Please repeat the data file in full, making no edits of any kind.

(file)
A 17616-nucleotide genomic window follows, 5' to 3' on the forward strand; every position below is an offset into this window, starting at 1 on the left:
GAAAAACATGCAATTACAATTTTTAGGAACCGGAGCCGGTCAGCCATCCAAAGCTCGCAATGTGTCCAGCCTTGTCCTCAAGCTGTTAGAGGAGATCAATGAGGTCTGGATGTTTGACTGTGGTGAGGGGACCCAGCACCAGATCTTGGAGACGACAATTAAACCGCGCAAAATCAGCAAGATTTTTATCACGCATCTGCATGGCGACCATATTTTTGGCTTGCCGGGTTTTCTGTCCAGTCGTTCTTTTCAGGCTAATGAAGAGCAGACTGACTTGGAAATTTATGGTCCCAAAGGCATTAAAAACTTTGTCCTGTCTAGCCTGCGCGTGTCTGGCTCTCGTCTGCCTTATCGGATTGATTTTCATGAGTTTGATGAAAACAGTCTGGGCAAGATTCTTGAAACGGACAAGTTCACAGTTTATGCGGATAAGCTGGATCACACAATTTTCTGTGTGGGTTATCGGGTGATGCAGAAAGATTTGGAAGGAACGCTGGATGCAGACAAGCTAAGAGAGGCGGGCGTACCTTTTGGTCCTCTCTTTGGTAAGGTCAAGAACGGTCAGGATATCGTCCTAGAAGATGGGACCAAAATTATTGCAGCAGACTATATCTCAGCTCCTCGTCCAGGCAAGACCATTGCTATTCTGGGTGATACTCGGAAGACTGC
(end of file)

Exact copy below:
A 17616-nucleotide genomic window follows, 5' to 3' on the forward strand; every position below is an offset into this window, starting at 1 on the left:
GAAAAACATGCAATTACAATTTTTAGGAACCGGAGCCGGTCAGCCATCCAAAGCTCGCAATGTGTCCAGCCTTGTCCTCAAGCTGTTAGAGGAGATCAATGAGGTCTGGATGTTTGACTGTGGTGAGGGGACCCAGCACCAGATCTTGGAGACGACAATTAAACCGCGCAAAATCAGCAAGATTTTTATCACGCATCTGCATGGCGACCATATTTTTGGCTTGCCGGGTTTTCTGTCCAGTCGTTCTTTTCAGGCTAATGAAGAGCAGACTGACTTGGAAATTTATGGTCCCAAAGGCATTAAAAACTTTGTCCTGTCTAGCCTGCGCGTGTCTGGCTCTCGTCTGCCTTATCGGATTGATTTTCATGAGTTTGATGAAAACAGTCTGGGCAAGATTCTTGAAACGGACAAGTTCACAGTTTATGCGGATAAGCTGGATCACACAATTTTCTGTGTGGGTTATCGGGTGATGCAGAAAGATTTGGAAGGAACGCTGGATGCAGACAAGCTAAGAGAGGCGGGCGTACCTTTTGGTCCTCTCTTTGGTAAGGTCAAGAACGGTCAGGATATCGTCCTAGAAGATGGGACCAAAATTATTGCAGCAGACTATATCTCAGCTCCTCGTCCAGGCAAGACCATTGCTATTCTGGGTGATACTCGGAAGACTGC